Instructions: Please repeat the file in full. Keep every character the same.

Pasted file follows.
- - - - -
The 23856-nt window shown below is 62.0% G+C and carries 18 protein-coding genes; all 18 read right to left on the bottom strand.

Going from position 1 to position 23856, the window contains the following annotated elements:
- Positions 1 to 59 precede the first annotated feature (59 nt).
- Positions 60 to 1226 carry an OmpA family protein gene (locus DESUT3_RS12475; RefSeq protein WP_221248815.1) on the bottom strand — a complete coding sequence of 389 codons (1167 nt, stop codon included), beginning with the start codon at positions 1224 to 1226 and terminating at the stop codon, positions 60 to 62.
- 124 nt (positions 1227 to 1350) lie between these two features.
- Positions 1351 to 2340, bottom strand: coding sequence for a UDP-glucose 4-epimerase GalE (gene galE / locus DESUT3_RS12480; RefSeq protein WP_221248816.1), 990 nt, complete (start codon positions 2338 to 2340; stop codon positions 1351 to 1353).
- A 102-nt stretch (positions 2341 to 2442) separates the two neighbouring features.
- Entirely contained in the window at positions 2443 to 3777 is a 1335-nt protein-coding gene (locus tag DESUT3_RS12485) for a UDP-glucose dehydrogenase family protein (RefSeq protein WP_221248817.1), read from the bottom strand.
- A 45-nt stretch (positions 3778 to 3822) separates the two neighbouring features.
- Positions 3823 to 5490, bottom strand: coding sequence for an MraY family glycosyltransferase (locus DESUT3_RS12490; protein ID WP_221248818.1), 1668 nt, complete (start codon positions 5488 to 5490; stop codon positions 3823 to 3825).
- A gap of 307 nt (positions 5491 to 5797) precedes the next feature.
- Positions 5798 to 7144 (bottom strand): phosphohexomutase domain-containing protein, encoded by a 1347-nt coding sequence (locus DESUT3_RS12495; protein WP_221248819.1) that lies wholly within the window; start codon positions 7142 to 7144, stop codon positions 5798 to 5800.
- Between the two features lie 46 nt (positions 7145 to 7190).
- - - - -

The 23856-nt window shown below is 62.0% G+C and carries 18 protein-coding genes; all 18 read right to left on the bottom strand.

Going from position 1 to position 23856, the window contains the following annotated elements:
- Positions 1 to 59 precede the first annotated feature (59 nt).
- Positions 60 to 1226 carry an OmpA family protein gene (locus DESUT3_RS12475; RefSeq protein WP_221248815.1) on the bottom strand — a complete coding sequence of 389 codons (1167 nt, stop codon included), beginning with the start codon at positions 1224 to 1226 and terminating at the stop codon, positions 60 to 62.
- 124 nt (positions 1227 to 1350) lie between these two features.
- Positions 1351 to 2340, bottom strand: coding sequence for a UDP-glucose 4-epimerase GalE (gene galE / locus DESUT3_RS12480; RefSeq protein WP_221248816.1), 990 nt, complete (start codon positions 2338 to 2340; stop codon positions 1351 to 1353).
- A 102-nt stretch (positions 2341 to 2442) separates the two neighbouring features.
- Entirely contained in the window at positions 2443 to 3777 is a 1335-nt protein-coding gene (locus tag DESUT3_RS12485) for a UDP-glucose dehydrogenase family protein (RefSeq protein WP_221248817.1), read from the bottom strand.
- A 45-nt stretch (positions 3778 to 3822) separates the two neighbouring features.
- Positions 3823 to 5490, bottom strand: coding sequence for an MraY family glycosyltransferase (locus DESUT3_RS12490; protein ID WP_221248818.1), 1668 nt, complete (start codon positions 5488 to 5490; stop codon positions 3823 to 3825).
- A gap of 307 nt (positions 5491 to 5797) precedes the next feature.
- Positions 5798 to 7144 (bottom strand): phosphohexomutase domain-containing protein, encoded by a 1347-nt coding sequence (locus DESUT3_RS12495; protein WP_221248819.1) that lies wholly within the window; start codon positions 7142 to 7144, stop codon positions 5798 to 5800.
- Between the two features lie 46 nt (positions 7145 to 7190).